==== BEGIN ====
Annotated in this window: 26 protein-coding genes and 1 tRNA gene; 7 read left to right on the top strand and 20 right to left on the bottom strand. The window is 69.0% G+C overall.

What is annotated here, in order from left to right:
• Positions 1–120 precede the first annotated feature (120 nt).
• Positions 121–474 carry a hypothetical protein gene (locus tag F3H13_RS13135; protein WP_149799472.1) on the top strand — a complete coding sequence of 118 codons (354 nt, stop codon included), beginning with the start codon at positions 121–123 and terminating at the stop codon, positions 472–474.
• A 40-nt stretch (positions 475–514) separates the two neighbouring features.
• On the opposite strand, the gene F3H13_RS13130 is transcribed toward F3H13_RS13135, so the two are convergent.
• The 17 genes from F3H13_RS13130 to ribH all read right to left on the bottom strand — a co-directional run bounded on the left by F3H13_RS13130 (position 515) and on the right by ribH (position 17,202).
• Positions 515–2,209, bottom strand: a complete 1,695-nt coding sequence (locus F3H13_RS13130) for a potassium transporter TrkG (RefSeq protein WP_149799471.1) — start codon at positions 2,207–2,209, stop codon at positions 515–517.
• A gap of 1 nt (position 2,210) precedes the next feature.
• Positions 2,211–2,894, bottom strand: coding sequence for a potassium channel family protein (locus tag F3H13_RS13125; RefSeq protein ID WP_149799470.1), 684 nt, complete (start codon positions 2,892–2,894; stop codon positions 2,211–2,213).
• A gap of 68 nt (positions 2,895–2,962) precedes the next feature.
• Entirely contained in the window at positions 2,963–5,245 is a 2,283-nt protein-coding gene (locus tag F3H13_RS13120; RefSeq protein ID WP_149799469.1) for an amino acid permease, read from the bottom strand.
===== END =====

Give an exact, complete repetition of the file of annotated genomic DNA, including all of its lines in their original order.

Annotated in this window: 26 protein-coding genes and 1 tRNA gene; 7 read left to right on the top strand and 20 right to left on the bottom strand. The window is 69.0% G+C overall.

What is annotated here, in order from left to right:
• Positions 1–120 precede the first annotated feature (120 nt).
• Positions 121–474 carry a hypothetical protein gene (locus tag F3H13_RS13135; protein WP_149799472.1) on the top strand — a complete coding sequence of 118 codons (354 nt, stop codon included), beginning with the start codon at positions 121–123 and terminating at the stop codon, positions 472–474.
• A 40-nt stretch (positions 475–514) separates the two neighbouring features.
• On the opposite strand, the gene F3H13_RS13130 is transcribed toward F3H13_RS13135, so the two are convergent.
• The 17 genes from F3H13_RS13130 to ribH all read right to left on the bottom strand — a co-directional run bounded on the left by F3H13_RS13130 (position 515) and on the right by ribH (position 17,202).
• Positions 515–2,209, bottom strand: a complete 1,695-nt coding sequence (locus F3H13_RS13130) for a potassium transporter TrkG (RefSeq protein WP_149799471.1) — start codon at positions 2,207–2,209, stop codon at positions 515–517.
• A gap of 1 nt (position 2,210) precedes the next feature.
• Positions 2,211–2,894, bottom strand: coding sequence for a potassium channel family protein (locus tag F3H13_RS13125; RefSeq protein ID WP_149799470.1), 684 nt, complete (start codon positions 2,892–2,894; stop codon positions 2,211–2,213).
• A gap of 68 nt (positions 2,895–2,962) precedes the next feature.
• Entirely contained in the window at positions 2,963–5,245 is a 2,283-nt protein-coding gene (locus tag F3H13_RS13120; RefSeq protein ID WP_149799469.1) for an amino acid permease, read from the bottom strand.